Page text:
adenosylcobalamin enzymes
(a) Rearrangement of an H and substituent X on an
adjacent carbon
58
(b) Rearrangement of methylmalonyl CoA
59
Methylcobalamin participates in the transfer of
methyl groups
60
Lipoamide
  • Coenzyme lipoamide is the protein-bound form of
    lipoic acid
  • Animals can synthesize lipoic acid, it is not a
    vitamin
  • Lipoic acid is an 8-carbon carboxylic acid with
    sulfhydryl groups on C-6 and C-8
  • Lipoamide functions as a swinging arm that
    carries acyl groups between active sites in
    multienzyme complexes

61
Lipoamide
  • Lipoic acid is bound via an amide linkage to the
    e-amino group of an enzyme lysine
  • Reactive center of the coenzyme shown in red

62
Transfer of an acyl group between active sites
  • Acetyl groups attached to the C-8 of lipoamide
    can be transferred to acceptor molecules
  • In the pyruvate dehydrogenase reaction the acetyl
    group is transferred to coenzyme A to form
    acetylSCoA

63
Lipid Vitamins
  • Four lipid vitamins A, D, E, K
  • All contain rings and long, aliphatic side chains
  • All are highly hydrophobic
  • The lipid vitamins differ widely in their
    functions

64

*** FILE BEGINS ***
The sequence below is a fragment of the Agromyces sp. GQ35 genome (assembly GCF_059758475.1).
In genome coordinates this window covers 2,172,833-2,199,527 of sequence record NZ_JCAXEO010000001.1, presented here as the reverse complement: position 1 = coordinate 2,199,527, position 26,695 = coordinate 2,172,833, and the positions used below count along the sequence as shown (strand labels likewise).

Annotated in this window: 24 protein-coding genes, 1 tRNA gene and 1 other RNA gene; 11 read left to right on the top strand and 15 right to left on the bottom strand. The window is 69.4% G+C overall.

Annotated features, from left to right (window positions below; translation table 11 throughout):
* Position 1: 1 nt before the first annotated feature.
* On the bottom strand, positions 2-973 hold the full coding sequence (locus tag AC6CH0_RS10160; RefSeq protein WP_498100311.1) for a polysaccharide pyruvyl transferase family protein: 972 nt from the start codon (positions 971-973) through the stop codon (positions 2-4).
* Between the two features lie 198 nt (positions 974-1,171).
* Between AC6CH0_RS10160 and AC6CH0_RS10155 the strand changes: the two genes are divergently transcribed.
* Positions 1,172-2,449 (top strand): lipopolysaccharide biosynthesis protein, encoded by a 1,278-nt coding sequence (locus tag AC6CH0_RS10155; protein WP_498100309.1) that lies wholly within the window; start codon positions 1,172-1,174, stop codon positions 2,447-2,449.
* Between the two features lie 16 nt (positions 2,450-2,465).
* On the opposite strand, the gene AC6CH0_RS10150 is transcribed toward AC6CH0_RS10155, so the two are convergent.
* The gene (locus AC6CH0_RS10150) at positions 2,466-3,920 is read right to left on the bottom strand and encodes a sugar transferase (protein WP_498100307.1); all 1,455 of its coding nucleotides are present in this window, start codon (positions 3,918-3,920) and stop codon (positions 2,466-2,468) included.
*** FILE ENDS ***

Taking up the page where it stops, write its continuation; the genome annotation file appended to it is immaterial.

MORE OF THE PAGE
Vitamin A (Retinol)
  • Vit A is obtained from liver, egg yolks, milk
    products or b-carotene from yellow vegetables
  • Vit A exists in 3 forms alcohol (retinol),
    aldehyde and retinoic acid
  • Retinol and retinoic acid have roles as protein
    receptors
  • Rentinal (aldehyde) is a light-sensitive compound
    with a role in vision

65
Formation of vitamin A from b-carotene
66
Vitamin D
  • A group of related lipids involved in control of
    Ca2 utilization in humans
  • Vitamin D3 and 1,25-dihydroxycholecalciferol

67
Vitamin E (a-tocopherol)
  • A reducing reagent that scavenges oxygen and free
    radicals
  • May prevent damage to fatty acids in membranes
  • Vitamin E (a-tocopherol)

68
Vitamin K (phylloquinone)
  • Required for synthesis of blood coagulation
    proteins
  • A coenzyme for mammalian carboxylases that